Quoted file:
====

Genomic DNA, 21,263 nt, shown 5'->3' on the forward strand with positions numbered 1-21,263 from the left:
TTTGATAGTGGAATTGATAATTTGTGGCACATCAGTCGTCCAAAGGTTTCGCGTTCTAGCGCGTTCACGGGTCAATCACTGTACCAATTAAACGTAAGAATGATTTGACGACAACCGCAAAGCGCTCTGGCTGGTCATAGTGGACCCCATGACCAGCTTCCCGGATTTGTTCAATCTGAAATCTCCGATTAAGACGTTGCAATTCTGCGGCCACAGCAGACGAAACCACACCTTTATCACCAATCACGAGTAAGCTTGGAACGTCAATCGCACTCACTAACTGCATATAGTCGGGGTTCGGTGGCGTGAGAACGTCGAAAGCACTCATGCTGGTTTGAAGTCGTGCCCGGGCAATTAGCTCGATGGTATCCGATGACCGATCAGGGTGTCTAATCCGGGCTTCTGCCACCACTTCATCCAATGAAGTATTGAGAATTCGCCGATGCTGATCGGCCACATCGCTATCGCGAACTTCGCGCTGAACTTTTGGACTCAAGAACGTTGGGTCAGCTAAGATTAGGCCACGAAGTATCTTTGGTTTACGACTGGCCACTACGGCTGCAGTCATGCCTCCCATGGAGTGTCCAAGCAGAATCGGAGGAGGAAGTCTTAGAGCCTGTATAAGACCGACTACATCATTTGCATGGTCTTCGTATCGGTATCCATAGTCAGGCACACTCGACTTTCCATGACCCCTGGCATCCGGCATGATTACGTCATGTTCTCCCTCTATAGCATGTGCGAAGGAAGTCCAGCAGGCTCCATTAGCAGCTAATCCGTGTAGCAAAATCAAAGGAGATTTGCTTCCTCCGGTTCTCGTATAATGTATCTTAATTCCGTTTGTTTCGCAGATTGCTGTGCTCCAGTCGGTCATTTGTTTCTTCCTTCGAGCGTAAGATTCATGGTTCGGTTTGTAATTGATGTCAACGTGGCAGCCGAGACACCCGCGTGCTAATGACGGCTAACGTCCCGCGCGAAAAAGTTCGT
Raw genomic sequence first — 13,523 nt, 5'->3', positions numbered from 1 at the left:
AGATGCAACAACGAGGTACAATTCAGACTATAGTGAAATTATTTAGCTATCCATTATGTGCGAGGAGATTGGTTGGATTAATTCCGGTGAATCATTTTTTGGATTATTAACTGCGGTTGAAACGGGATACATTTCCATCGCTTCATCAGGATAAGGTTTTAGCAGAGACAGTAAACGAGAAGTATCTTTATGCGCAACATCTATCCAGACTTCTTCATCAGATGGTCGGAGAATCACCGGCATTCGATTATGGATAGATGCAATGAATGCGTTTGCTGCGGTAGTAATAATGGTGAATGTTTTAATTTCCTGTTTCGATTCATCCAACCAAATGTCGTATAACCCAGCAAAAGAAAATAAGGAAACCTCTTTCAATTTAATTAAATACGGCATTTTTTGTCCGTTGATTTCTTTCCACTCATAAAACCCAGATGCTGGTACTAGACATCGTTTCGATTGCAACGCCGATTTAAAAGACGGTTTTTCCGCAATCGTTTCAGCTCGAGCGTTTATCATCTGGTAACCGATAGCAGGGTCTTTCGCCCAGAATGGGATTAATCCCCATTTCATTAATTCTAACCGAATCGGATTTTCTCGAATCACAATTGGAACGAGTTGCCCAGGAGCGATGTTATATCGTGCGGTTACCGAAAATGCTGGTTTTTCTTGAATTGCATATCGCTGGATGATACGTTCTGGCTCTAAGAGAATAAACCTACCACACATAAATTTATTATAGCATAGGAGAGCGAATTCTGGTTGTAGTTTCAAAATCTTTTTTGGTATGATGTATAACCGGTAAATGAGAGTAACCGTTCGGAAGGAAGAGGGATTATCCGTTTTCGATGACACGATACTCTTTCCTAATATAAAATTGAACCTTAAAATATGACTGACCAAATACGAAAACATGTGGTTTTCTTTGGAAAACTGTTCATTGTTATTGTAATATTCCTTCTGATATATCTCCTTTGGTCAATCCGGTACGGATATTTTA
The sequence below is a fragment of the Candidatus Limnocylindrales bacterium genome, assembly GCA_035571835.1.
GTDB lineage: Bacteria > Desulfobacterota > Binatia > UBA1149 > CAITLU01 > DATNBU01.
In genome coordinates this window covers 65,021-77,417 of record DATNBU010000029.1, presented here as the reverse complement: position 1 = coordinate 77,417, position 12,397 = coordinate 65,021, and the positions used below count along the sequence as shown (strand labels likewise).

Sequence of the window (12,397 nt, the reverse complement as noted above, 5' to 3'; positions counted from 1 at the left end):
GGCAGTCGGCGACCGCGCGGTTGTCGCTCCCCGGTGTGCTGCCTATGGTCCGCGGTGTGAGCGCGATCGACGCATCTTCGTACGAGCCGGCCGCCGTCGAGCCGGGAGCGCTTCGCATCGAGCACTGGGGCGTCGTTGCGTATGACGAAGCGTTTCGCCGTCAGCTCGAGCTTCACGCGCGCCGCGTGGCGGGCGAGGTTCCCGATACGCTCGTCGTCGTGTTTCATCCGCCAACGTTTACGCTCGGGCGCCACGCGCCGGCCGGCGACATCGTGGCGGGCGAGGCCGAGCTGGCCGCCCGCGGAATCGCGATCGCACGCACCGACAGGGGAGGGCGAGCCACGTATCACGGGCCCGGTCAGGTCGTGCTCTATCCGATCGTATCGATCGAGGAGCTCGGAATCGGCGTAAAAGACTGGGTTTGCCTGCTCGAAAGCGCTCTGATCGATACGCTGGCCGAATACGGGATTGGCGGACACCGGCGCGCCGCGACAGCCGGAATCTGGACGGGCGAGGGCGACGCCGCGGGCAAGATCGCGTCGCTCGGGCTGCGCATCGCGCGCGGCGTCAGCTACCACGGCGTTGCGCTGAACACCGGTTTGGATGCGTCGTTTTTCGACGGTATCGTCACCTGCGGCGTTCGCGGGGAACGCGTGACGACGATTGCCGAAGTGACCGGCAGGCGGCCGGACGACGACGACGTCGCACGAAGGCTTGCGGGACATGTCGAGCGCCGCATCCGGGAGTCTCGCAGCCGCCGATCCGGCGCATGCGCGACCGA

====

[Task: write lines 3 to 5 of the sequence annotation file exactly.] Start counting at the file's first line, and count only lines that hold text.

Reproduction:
Raw genomic sequence first — 13,523 nt, 5'->3', positions numbered from 1 at the left:
AGATGCAACAACGAGGTACAATTCAGACTATAGTGAAATTATTTAGCTATCCATTATGTGCGAGGAGATTGGTTGGATTAATTCCGGTGAATCATTTTTTGGATTATTAACTGCGGTTGAAACGGGATACATTTCCATCGCTTCATCAGGATAAGGTTTTAGCAGAGACAGTAAACGAGAAGTATCTTTATGCGCAACATCTATCCAGACTTCTTCATCAGATGGTCGGAGAATCACCGGCATTCGATTATGGATAGATGCAATGAATGCGTTTGCTGCGGTAGTAATAATGGTGAATGTTTTAATTTCCTGTTTCGATTCATCCAACCAAATGTCGTATAACCCAGCAAAAGAAAATAAGGAAACCTCTTTCAATTTAATTAAATACGGCATTTTTTGTCCGTTGATTTCTTTCCACTCATAAAACCCAGATGCTGGTACTAGACATCGTTTCGATTGCAACGCCGATTTAAAAGACGGTTTTTCCGCAATCGTTTCAGCTCGAGCGTTTATCATCTGGTAACCGATAGCAGGGTCTTTCGCCCAGAATGGGATTAATCCCCATTTCATTAATTCTAACCGAATCGGATTTTCTCGAATCACAATTGGAACGAGTTGCCCAGGAGCGATGTTATATCGTGCGGTTACCGAAAATGCTGGTTTTTCTTGAATTGCATATCGCTGGATGATACGTTCTGGCTCTAAGAGAATAAACCTACCACACATAAATTTATTATAGCATAGGAGAGCGAATTCTGGTTGTAGTTTCAAAATCTTTTTTGGTATGATGTATAACCGGTAAATGAGAGTAACCGTTCGGAAGGAAGAGGGATTATCCGTTTTCGATGACACGATACTCTTTCCTAATATAAAATTGAACCTTAAAATATGACTGACCAAATACGAAAACATGTGGTTTTCTTTGGAAAACTGTTCATTGTTATTGTAATATTCCTTCTGATATATCTCCTTTGGTCAATCCGGTACGGATATTTTA
The sequence below is a fragment of the Candidatus Limnocylindrales bacterium genome, assembly GCA_035571835.1.